Yeah. Let's start with that back end. So we will have a plan to get to 38. In terms of subsequent ramps to higher numbers, let that take care of itself. Let's focus on getting to 38. And we still believe that 50 is the number in '25-'26. And in terms of the near-term, so in terms of what's in front of us, we know barrel by barrel in Spirit's factory and obviously, we know everyone in our factory in terms of what's got to get done, as -- if the unit is not too far into the production -- our production cycle, the time to take to repair one of these, it's days. As you have the vertical fin on an airplane, obviously it's more complicated, then it takes more time. But we will sort our way out. In the near-term, getting back to production levels that are normal will be months. In terms of the inventory that we've described, the 225 finished goods inventory, 75% of those are going to have to have this fix. The good news is that this will not take us off our path to liquidate that inventory in the 37 of 225 by the -- largely by the time we get out of 2025. It's going to cost a little bit more. We provided for that, 2024 rather, yeah liquidated by 2024. It will take a little bit more cost, but we factored that into our closing position in the first quarter. So all in all, we think we know what's in front of us and work closely with Spirit. And as we move our way out of the short-term recovery, then we get back to an area we can start to get to the 38. And I think that for us, the biggest thing is that, one, we're calling it out, and two, we have not changed the master schedule. And that's a big deal. We want to make sure that the supply chain keeps pace as we move our way through the rest of the year.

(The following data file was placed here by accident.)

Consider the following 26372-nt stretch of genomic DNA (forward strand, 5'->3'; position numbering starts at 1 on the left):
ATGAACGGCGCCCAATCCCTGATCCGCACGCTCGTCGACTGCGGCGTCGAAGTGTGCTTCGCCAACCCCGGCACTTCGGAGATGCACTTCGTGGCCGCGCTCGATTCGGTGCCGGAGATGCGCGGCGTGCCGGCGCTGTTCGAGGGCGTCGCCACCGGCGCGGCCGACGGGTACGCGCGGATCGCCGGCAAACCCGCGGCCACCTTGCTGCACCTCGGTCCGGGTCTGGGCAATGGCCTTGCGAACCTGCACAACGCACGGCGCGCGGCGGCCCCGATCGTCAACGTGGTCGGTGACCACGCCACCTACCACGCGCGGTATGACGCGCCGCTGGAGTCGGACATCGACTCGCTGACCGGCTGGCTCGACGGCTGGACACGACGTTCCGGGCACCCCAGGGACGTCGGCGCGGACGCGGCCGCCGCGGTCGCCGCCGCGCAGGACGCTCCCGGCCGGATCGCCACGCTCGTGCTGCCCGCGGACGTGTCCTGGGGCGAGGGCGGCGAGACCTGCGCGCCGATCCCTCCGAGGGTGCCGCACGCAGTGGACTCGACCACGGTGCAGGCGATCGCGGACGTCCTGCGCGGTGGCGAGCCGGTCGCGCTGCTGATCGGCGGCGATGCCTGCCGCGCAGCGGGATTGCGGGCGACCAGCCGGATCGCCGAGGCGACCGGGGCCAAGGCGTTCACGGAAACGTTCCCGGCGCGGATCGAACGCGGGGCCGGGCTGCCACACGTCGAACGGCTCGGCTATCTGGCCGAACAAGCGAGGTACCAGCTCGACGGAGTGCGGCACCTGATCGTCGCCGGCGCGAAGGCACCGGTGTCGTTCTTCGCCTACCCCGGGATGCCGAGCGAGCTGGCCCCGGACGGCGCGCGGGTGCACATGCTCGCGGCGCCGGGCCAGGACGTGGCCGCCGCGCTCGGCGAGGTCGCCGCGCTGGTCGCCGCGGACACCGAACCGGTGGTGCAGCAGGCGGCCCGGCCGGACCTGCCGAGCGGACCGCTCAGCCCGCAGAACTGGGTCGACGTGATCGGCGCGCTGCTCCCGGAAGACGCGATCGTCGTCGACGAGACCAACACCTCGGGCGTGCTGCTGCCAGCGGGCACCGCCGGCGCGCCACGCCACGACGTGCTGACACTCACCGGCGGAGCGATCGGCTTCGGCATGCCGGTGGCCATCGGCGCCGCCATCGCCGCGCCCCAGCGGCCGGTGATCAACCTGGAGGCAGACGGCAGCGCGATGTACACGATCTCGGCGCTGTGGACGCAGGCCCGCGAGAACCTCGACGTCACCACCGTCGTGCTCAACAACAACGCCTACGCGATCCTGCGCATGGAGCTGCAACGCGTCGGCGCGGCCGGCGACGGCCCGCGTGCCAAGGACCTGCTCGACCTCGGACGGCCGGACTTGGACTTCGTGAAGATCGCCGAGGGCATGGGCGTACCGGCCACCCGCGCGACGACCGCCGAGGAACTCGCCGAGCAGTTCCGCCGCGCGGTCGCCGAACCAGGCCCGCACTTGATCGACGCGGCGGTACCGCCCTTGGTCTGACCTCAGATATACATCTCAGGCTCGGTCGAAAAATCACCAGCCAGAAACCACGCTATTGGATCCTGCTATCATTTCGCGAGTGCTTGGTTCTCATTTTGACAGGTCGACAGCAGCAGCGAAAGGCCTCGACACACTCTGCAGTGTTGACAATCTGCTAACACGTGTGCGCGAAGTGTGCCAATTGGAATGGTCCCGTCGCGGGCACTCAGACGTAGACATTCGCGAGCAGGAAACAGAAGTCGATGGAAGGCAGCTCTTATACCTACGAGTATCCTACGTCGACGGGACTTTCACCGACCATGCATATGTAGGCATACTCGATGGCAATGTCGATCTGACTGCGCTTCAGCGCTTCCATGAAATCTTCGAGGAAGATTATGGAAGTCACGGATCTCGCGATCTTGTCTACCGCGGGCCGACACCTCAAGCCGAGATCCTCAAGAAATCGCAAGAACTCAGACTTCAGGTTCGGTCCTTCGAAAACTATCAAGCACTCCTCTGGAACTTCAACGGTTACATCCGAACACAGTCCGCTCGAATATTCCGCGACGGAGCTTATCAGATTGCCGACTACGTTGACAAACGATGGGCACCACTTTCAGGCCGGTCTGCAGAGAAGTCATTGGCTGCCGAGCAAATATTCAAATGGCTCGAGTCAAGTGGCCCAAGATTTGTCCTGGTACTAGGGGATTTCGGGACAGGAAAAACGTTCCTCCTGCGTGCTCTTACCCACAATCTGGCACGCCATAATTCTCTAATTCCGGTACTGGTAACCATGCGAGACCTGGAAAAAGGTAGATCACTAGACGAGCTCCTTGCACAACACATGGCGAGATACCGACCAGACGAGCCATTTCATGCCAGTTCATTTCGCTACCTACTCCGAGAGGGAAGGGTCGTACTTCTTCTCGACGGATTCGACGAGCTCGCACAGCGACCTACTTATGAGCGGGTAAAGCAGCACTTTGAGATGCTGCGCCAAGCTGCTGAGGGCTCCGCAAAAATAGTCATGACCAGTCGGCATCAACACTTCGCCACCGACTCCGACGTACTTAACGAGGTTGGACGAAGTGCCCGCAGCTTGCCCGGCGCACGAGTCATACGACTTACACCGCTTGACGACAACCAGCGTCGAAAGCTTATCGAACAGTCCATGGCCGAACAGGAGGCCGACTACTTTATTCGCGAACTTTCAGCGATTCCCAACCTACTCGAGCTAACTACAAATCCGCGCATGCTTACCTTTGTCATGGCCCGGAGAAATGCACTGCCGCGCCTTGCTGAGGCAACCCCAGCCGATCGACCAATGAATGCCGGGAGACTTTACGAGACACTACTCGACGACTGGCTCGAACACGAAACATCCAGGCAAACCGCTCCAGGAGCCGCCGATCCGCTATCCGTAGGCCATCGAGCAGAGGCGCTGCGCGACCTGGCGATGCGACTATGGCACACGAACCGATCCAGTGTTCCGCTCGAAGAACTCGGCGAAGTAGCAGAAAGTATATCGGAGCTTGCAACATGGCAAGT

David L. Calhoun
President and Chief Executive Officer at Boeing

Noah, on the finished goods, by the way, it's -- two things to keep in mind. One, we are largely through a couple of them already. So -- and we are defining the scope of that work and again, measured in a few weeks, not measured in months. And so we're confident in that. But the other thing to keep in mind on the finished goods is you know we have a big conformance work scope now even without that defect. A lot of that work can get done concurrently. So it's not a pure add.

Noah Poponak
Analyst at The Goldman Sachs Group

Right. Right. The finished -- I mean, the finished goods, it would just seem like as long as you can rework faster than you deliver, that doesn't change your pace and the deliveries were -- the percentage of deliveries from that wasn't enormous. So that makes sense. That's what I was sort of trying to get at what's factory [Phonetic], but I think I better understand it now. So appreciate all that color.

David L. Calhoun
President and Chief Executive Officer at Boeing

Great. Thanks, Noah.

Operator

Thank you. The next question is from Rob Spingarn from Melius Research. Please go ahead.

Robert Spingarn
Analyst at Melius Research

Hey, good morning. Just a quick clarification and then a question. The clarification, the production rates you're talking about, the 38, etc., Is that Renton only? Or does that include deliveries out of inventory from Moses -- or rather production out of Moses Lake on the [Indecipherable]? And then the question is on the pricing environment, just with the other guys sold out on narrow-bodies and the 787 really being the strongest airplane out there on the wide-body side at least from a demand perspective, how has the pricing been on these big recent orders? And how do you [Technical Issues] as we go forward here?

Brian West
Chief Financial Officer Executive Vice President, Finance at Boeing

You broke up a little bit at the end of your question on pricing. Could you just [Speech Overlap].

Robert Spingarn
Analyst at Melius Research

Basically just asked you, with the sold-out conditions on the narrow-body side at Airbus, how's pricing on the MAX? And then on the wide-body side, 787 is arguably the strongest offering. So how is pricing there, just given the demand situation?